Transocean Blames BP for Deepwater Horizon Rig Disaster
Transocean Ltd. (RIG) said its internal investigation found BP Plc (BP/) was largely responsible for last year’s fatal drilling catastrophe in the Gulf of Mexico and reiterated its refusal to help BP pay claims stemming from the worst U.S. offshore oil spill.
Transocean, owner of the Deepwater Horizon rig that was destroyed in the April 2010 blowout of BP’s Macondo well, said today in a statement that the disaster resulted from BP’s faulty decision-making and inadequate attention to risk management.
BP employed a risky well design and skimped on heavy drilling fluids needed to hold back high-pressure natural gas surrounding the hole more than a mile (1.6 kilometers) beneath the Gulf, Vernier, Switzerland-based Transocean said. BP and contractor Halliburton Co. (HAL) failed to ensure that cement poured around the steel pipe inside the well properly sealed off the formation, Transocean said.
The report demonstrates that Transocean remains steadfast in its refusal to help London-based BP cover tens of billions in dollars in lawsuit claims, environmental fines and other penalties, Phil Adams, a senior debt analyst at Gimme Credit LLC in Chicago, said in a telephone interview.
“If anything, these findings bolster Transocean’s position that it is indemnified from liability in the contract” with BP, Brian Kennedy, a Transocean spokesman, said in a telephone interview.
In response, BP released a statement describing the report as “an advocacy piece” and said Transocean “cherry-picked” facts to support its legal strategy. “Unlike BP, which has stepped up to its responsibilities and cooperated with all official investigations regarding the accident, Transocean continues to take every opportunity to avoid its responsibilities,” the company said.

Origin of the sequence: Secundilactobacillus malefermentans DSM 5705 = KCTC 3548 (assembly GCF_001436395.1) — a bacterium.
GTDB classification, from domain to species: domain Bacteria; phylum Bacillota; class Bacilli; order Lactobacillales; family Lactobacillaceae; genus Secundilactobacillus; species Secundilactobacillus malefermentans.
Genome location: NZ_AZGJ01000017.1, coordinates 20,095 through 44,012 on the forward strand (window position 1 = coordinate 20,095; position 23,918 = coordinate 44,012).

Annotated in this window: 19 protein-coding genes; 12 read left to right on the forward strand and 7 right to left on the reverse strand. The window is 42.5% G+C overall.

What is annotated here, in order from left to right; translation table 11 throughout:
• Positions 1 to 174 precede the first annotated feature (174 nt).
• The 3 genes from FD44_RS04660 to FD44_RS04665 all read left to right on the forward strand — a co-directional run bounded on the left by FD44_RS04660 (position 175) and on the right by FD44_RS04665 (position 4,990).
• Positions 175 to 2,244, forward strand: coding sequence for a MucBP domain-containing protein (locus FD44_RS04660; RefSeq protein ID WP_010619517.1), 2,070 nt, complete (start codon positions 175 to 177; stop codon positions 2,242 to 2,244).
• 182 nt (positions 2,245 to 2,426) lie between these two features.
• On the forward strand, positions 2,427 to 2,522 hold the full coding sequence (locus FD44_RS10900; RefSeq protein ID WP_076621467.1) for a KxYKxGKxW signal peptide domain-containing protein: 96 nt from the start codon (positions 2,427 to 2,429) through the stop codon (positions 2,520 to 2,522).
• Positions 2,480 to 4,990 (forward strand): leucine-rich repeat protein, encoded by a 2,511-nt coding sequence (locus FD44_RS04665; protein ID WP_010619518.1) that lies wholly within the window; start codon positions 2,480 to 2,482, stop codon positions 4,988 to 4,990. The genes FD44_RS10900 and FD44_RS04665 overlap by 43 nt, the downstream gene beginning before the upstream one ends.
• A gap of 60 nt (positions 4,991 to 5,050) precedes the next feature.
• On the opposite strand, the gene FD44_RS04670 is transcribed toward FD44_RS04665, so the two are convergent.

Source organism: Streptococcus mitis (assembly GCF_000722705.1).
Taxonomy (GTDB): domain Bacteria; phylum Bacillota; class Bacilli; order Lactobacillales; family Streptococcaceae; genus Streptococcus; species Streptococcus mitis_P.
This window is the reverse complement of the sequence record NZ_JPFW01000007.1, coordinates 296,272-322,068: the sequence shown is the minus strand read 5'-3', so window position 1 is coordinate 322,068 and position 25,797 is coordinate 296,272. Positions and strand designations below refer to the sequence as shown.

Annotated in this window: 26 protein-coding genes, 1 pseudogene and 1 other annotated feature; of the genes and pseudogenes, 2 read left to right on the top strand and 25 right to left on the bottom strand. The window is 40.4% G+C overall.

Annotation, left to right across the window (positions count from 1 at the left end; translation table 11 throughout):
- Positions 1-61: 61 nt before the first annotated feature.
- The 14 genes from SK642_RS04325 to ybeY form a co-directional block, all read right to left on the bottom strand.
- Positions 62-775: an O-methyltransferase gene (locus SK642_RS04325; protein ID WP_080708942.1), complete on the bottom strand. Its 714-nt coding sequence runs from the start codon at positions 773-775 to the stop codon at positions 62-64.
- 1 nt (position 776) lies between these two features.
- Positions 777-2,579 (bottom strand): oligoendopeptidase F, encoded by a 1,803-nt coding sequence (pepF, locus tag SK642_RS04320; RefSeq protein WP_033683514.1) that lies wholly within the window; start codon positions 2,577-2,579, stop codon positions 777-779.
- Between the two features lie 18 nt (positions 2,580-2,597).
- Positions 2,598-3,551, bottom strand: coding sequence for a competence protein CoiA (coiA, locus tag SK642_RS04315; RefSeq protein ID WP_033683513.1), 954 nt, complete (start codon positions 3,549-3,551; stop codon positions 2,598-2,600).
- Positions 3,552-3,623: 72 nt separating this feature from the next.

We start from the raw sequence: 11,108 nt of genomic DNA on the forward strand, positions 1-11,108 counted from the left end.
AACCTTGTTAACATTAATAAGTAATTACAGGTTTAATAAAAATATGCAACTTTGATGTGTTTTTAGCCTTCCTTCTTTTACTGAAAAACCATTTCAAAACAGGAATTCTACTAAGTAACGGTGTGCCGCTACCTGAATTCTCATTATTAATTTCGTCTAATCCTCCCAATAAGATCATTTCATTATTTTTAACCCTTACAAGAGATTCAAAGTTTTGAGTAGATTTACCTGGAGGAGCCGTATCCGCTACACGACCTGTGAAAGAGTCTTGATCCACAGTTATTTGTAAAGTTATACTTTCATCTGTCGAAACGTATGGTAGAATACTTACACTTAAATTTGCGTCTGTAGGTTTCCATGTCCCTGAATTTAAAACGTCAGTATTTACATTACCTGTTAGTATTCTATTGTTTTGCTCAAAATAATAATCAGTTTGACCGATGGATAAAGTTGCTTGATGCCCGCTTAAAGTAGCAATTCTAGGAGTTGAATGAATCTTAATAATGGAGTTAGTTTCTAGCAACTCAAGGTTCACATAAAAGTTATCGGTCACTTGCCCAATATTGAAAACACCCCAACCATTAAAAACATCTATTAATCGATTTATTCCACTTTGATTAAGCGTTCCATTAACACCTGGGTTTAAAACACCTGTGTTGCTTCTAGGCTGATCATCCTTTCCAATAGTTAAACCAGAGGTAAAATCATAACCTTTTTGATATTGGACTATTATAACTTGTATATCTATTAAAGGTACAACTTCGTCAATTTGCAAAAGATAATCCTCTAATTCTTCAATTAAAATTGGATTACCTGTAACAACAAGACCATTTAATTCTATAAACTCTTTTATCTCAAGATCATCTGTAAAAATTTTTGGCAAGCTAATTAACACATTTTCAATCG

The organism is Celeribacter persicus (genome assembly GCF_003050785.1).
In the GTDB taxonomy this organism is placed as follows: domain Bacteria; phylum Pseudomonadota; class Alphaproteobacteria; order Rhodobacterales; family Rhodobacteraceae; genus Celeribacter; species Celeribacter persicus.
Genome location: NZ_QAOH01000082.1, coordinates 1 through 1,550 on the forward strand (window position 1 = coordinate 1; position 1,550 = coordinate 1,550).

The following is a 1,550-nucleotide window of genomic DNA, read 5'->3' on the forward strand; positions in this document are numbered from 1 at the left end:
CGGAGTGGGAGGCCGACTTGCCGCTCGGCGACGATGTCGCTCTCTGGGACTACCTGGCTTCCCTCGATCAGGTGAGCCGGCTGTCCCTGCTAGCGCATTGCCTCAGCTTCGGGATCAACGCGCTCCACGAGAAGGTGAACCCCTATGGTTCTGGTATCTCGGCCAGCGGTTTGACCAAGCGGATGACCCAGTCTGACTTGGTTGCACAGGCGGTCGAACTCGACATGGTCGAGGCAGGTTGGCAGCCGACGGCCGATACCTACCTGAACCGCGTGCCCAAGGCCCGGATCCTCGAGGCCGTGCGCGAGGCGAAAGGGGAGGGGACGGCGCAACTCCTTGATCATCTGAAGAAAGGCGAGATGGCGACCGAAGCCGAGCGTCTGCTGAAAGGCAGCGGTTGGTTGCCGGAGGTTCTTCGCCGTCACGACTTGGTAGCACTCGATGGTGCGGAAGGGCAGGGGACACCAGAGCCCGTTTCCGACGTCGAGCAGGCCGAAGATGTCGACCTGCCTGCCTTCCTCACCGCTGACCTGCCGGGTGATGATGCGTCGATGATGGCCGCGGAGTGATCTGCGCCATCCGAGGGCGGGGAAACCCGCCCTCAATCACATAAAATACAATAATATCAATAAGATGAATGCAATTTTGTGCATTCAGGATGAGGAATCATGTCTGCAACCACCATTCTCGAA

Passing the Blame
MOEX Offshore 2007 LLC, a part owner of the well, and equipment provider Weatherford International Ltd. already have settled with BP. Halliburton and Anadarko Petroleum Corp. (APC), which also owns a stake in the well, have rebuffed BP’s demands for payment.
The report is the latest salvo between Transocean and BP over who was to blame for the catastrophe 40 miles off the Louisiana coast that killed 11 rig workers, sank the $365 million vessel and fouled the Gulf of Mexico with more than 4 million barrels of crude.
Deep-water exploratory drilling was halted for 10 months in a region that accounted for 29 percent of U.S. crude production in 2009, and prompted a government overhaul of offshore safety rules.
‘Grain of Salt’
“Investors should take any internal report a company puts out with a huge grain of salt,” Pavel Molchanov, an analyst at Raymond James & Associates Inc. in Houston, said today. “What companies say about each other should be seen as inherently biased. That’s not to say their conclusions are necessarily wrong, but the market isn’t going to place a lot of credibility in them.”